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Anarchism is not an ideal nor a utopia

A dicussion carried on from other posts below about the possibility of anarchism being put into practice. I argue that anarchism is an ongoing drive and that its theory is fundamentally different from utopian or "ideal society" theories like commununism.
Some anarchists view anarchism as the end state of communism without the interim of a totalitarian regime. Basically that means a governmentless society in peace and harmony with brother man in equity and cooperation. Whatever the faluts or virtues of such a theory there is reason to stop at the very first step, the notion of an ideal society.

Why should we ever be in the business of an ideal society at all? The problems such theories are trying to address are not ideal but rather practical. Why not offer solutions from the perspective of the problems themselves. Namely if I do X, Y will be solved, and that moves me to Z. The ideal society say in such and such conditions Y will not exist because of such and such social structures. Now there is some validity to this move in so far as a theorist wishes to justify their practical solutions. For example someone wants to change the produce in their grocery store to all organic. So they say "I want to change apples to organic, oranges, beets....." Someone might ask why. One answer might be "The store will reach a broader audience and further the health of its customers". The answer uses an ideal, that of the future ideal store with healthy products, more customers, diversity, etc., to explain the changes sought. It is another thing all together to begin with an idealized society and attempt to derive one's current practical reforms in accordance with such. I believe this is why many leftists tend to believe revolution is the only vehicle of change. For it is inconceivable that the current society could ever adjust to the ideal by anything short of total revolution. Even with the various revolutions we have seen there has been great difficulty changing the social institutions to fit the ideals of say communism. Much of these difficulties are due to issues in the structure of the theory itself and couldn't be worked out until people were able to test it.

So those are some reasons to worry about appeal to ideal or utopian societies generally. There are other like the fact that utopia sounds fairly boring or frightening but I will set those aside. My claim is that anarchism need not be a utopian theory.

Begin with the thesis: Whenever possible and to the greatest degree possible, breakdown hierarchical state structures and construct participatory and equitable social institutions. My reasons for finding such a view appealing are that in a society which must retain its hierarchies, the best, brightest, and wisest will be kept down by inferior superiors attempting to keep their thrones. Thus anarchism ought to strive to allow all its members to developp their abilities and intellect as far as they will to go. One might also cite love of justice, quality of life under a society in which the majority is used as a means to the ends of unintelligent, and base leaders.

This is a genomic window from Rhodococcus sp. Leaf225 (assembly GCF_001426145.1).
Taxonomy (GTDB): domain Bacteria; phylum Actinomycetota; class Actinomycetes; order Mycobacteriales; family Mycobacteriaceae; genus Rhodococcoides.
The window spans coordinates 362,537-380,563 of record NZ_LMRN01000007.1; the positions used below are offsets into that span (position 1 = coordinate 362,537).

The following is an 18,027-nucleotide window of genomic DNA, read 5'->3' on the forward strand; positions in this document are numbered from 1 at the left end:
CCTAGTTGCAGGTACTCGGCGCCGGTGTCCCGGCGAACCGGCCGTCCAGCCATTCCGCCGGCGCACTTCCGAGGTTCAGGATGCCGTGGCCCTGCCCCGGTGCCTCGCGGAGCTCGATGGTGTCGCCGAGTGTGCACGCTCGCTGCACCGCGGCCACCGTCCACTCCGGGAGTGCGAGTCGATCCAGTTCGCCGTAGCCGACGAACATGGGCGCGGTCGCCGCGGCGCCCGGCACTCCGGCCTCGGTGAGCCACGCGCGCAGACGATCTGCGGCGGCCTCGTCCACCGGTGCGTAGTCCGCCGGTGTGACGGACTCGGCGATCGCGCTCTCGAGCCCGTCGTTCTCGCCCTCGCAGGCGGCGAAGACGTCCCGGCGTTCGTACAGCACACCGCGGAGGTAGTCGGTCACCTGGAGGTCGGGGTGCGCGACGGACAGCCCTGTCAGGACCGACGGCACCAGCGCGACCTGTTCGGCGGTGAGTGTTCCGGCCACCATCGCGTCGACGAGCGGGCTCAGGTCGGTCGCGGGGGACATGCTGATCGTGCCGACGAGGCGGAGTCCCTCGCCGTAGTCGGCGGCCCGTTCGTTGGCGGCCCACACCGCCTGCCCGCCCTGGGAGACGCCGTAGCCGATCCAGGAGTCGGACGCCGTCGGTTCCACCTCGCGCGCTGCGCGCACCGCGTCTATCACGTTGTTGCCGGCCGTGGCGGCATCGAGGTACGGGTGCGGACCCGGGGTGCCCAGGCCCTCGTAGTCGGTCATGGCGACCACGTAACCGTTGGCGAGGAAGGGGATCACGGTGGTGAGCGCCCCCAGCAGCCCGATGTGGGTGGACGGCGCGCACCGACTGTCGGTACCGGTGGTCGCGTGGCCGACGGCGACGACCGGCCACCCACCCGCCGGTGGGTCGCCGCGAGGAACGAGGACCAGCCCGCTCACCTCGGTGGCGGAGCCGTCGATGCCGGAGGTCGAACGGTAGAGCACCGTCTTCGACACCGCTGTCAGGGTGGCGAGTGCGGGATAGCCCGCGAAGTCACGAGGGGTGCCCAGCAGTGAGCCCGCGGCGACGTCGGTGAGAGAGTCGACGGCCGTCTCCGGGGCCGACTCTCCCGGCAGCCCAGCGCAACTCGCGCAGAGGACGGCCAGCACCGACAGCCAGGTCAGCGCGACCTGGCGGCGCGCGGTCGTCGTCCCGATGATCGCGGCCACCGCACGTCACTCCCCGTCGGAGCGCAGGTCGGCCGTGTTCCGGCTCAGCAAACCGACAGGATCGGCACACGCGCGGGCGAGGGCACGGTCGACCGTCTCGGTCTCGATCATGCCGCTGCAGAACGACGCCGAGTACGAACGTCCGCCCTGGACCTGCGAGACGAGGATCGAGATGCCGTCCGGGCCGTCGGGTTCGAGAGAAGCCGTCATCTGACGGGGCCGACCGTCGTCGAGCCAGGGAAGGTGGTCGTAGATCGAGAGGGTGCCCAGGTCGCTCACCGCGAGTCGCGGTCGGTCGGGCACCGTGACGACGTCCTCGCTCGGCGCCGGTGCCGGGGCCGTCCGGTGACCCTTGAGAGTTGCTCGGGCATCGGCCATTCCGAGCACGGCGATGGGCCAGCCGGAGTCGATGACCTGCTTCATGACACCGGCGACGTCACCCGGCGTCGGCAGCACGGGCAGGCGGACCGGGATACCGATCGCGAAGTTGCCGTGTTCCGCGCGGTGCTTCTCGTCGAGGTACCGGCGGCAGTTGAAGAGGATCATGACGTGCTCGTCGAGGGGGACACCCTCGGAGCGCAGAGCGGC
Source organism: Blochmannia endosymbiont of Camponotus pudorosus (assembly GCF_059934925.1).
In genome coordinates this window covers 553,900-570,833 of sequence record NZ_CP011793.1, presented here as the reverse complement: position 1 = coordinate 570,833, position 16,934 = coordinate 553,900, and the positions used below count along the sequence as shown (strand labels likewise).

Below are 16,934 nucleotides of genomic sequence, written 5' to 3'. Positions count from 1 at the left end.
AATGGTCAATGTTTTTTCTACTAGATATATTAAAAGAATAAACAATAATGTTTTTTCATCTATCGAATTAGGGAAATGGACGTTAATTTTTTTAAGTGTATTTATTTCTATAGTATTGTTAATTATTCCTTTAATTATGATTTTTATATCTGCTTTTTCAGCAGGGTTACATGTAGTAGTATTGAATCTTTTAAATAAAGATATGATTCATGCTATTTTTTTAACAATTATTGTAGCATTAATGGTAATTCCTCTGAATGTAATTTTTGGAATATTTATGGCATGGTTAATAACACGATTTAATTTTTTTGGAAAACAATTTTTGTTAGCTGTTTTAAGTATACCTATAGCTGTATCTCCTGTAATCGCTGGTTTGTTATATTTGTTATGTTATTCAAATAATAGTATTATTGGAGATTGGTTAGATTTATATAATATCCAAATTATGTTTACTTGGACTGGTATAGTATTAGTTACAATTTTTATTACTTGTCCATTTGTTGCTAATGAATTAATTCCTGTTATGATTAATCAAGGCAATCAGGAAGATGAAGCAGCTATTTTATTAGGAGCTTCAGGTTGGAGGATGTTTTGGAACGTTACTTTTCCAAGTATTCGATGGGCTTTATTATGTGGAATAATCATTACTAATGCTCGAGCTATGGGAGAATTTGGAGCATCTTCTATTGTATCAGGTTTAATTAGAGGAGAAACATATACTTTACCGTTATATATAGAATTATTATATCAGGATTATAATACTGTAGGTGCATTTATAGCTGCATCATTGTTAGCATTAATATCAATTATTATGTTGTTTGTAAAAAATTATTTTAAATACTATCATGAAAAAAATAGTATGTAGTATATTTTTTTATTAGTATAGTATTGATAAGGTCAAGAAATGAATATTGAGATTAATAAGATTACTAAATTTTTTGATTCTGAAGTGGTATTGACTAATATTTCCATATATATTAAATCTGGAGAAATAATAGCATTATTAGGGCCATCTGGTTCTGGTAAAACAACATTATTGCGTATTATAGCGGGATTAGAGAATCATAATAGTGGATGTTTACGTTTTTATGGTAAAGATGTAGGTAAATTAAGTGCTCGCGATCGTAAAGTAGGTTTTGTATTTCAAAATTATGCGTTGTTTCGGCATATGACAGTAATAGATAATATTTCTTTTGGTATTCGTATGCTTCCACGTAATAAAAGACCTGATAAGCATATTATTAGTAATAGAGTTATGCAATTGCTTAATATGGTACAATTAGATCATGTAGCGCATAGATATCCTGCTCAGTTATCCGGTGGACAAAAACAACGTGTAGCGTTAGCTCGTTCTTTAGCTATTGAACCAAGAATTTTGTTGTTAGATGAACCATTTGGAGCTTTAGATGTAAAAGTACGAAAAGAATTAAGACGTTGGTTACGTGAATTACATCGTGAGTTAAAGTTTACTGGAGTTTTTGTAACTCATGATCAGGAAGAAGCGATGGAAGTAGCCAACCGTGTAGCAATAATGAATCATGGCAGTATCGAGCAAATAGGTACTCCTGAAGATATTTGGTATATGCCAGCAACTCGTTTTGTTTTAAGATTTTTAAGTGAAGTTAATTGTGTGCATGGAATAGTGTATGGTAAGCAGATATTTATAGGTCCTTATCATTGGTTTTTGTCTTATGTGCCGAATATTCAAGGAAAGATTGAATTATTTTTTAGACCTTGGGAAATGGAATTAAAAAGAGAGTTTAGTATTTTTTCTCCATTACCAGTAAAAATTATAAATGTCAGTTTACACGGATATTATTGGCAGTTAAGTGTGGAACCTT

From this thesis one can see how anarchism might work. Whereever you are and hierarchy is unjustified, one ought to replace it with a democratic participatory structure. There are justified hierarchies and authority (that is why the term anarchism is annoying). For instance moral authority might be justified, familial authority or authority over those who cannot take care of themselves is justified, etc. The structures I have in mind are somewhat like City Bikes, the IWW, RED & Black Cafe, etc. That is groups of people who manage themselves autonomously and take on the tasks and profits as a group. A larger structure would be a freely organized federation of such groups who come together to organize and develop some greater service. Say a steel production syndicate establishes a federation with worker self-managed miners, truck drivers, plants that produce steel based materials, etc. They might band together and utilize group profits to develop the poorer plants, develop production technologies, etc. On the larger level things get slightly more complicated and I would want to bring in Participatory Economics and more ideas about industrial unionism and federations. Nevertheless there are current examples in effect on the small scale in portland, and at the municipal level in Brazil, and Spain. Not to mention historical examples.... Tell me if you want me to continue.
Utopianism breeds totalitarianism 15.Oct.2002 12:09

David B

Well, maybe not inevitably but there is a strong tendency for it to. Why? Because human society is too complex for anyone to comprehend it completely. Yet that's exactly what utopians do when they draw up blueprints for a future world.